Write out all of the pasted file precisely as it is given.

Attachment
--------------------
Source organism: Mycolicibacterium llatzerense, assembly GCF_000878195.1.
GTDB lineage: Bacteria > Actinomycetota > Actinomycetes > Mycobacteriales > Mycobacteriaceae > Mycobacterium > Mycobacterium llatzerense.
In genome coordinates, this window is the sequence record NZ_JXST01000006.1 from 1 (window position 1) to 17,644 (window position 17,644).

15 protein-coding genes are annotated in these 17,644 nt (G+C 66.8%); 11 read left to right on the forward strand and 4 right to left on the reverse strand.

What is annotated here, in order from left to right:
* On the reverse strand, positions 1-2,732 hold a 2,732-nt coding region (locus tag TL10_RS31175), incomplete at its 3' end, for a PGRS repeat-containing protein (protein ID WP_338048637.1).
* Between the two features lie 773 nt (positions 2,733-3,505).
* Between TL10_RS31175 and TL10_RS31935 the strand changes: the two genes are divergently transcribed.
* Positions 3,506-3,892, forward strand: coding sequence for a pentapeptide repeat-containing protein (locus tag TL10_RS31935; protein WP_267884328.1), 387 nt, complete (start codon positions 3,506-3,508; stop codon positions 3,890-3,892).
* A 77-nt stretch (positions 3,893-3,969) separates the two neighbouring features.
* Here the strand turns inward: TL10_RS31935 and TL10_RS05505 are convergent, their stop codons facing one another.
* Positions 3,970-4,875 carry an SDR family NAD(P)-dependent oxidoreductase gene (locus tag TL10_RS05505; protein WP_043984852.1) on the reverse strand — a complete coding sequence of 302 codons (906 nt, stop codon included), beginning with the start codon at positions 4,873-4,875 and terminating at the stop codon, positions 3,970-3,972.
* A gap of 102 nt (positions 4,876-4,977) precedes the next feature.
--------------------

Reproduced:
Source organism: Mycolicibacterium llatzerense, assembly GCF_000878195.1.
GTDB lineage: Bacteria > Actinomycetota > Actinomycetes > Mycobacteriales > Mycobacteriaceae > Mycobacterium > Mycobacterium llatzerense.
In genome coordinates, this window is the sequence record NZ_JXST01000006.1 from 1 (window position 1) to 17,644 (window position 17,644).

15 protein-coding genes are annotated in these 17,644 nt (G+C 66.8%); 11 read left to right on the forward strand and 4 right to left on the reverse strand.

What is annotated here, in order from left to right:
* On the reverse strand, positions 1-2,732 hold a 2,732-nt coding region (locus tag TL10_RS31175), incomplete at its 3' end, for a PGRS repeat-containing protein (protein ID WP_338048637.1).
* Between the two features lie 773 nt (positions 2,733-3,505).
* Between TL10_RS31175 and TL10_RS31935 the strand changes: the two genes are divergently transcribed.
* Positions 3,506-3,892, forward strand: coding sequence for a pentapeptide repeat-containing protein (locus tag TL10_RS31935; protein WP_267884328.1), 387 nt, complete (start codon positions 3,506-3,508; stop codon positions 3,890-3,892).
* A 77-nt stretch (positions 3,893-3,969) separates the two neighbouring features.
* Here the strand turns inward: TL10_RS31935 and TL10_RS05505 are convergent, their stop codons facing one another.
* Positions 3,970-4,875 carry an SDR family NAD(P)-dependent oxidoreductase gene (locus tag TL10_RS05505; protein WP_043984852.1) on the reverse strand — a complete coding sequence of 302 codons (906 nt, stop codon included), beginning with the start codon at positions 4,873-4,875 and terminating at the stop codon, positions 3,970-3,972.
* A gap of 102 nt (positions 4,876-4,977) precedes the next feature.